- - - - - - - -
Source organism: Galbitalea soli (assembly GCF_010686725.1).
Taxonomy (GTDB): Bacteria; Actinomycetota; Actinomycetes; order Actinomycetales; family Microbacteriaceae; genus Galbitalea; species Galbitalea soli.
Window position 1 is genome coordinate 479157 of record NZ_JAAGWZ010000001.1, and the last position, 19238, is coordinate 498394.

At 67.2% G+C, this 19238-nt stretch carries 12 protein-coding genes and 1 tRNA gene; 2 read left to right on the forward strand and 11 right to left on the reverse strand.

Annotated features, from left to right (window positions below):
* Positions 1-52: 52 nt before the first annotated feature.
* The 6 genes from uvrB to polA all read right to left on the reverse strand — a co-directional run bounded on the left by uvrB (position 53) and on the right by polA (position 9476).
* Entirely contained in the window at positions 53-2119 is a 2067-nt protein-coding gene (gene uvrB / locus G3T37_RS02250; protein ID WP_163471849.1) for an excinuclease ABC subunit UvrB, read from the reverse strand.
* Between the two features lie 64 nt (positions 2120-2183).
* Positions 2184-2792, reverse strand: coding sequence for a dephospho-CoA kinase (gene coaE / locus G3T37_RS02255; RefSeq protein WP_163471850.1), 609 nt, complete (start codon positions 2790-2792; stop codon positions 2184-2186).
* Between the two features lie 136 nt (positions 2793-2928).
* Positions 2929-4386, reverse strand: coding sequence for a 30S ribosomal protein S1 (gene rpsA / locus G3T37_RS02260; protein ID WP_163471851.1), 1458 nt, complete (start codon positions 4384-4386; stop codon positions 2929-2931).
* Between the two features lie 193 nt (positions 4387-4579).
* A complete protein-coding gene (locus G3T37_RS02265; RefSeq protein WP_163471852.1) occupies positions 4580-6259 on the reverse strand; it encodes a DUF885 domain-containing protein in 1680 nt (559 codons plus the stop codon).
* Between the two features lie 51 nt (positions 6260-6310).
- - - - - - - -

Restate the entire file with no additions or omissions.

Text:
Source organism: Galbitalea soli (assembly GCF_010686725.1).
Taxonomy (GTDB): Bacteria; Actinomycetota; Actinomycetes; order Actinomycetales; family Microbacteriaceae; genus Galbitalea; species Galbitalea soli.
Window position 1 is genome coordinate 479157 of record NZ_JAAGWZ010000001.1, and the last position, 19238, is coordinate 498394.

At 67.2% G+C, this 19238-nt stretch carries 12 protein-coding genes and 1 tRNA gene; 2 read left to right on the forward strand and 11 right to left on the reverse strand.

Annotated features, from left to right (window positions below):
* Positions 1-52: 52 nt before the first annotated feature.
* The 6 genes from uvrB to polA all read right to left on the reverse strand — a co-directional run bounded on the left by uvrB (position 53) and on the right by polA (position 9476).
* Entirely contained in the window at positions 53-2119 is a 2067-nt protein-coding gene (gene uvrB / locus G3T37_RS02250; protein ID WP_163471849.1) for an excinuclease ABC subunit UvrB, read from the reverse strand.
* Between the two features lie 64 nt (positions 2120-2183).
* Positions 2184-2792, reverse strand: coding sequence for a dephospho-CoA kinase (gene coaE / locus G3T37_RS02255; RefSeq protein WP_163471850.1), 609 nt, complete (start codon positions 2790-2792; stop codon positions 2184-2186).
* Between the two features lie 136 nt (positions 2793-2928).
* Positions 2929-4386, reverse strand: coding sequence for a 30S ribosomal protein S1 (gene rpsA / locus G3T37_RS02260; protein ID WP_163471851.1), 1458 nt, complete (start codon positions 4384-4386; stop codon positions 2929-2931).
* Between the two features lie 193 nt (positions 4387-4579).
* A complete protein-coding gene (locus G3T37_RS02265; RefSeq protein WP_163471852.1) occupies positions 4580-6259 on the reverse strand; it encodes a DUF885 domain-containing protein in 1680 nt (559 codons plus the stop codon).
* Between the two features lie 51 nt (positions 6260-6310).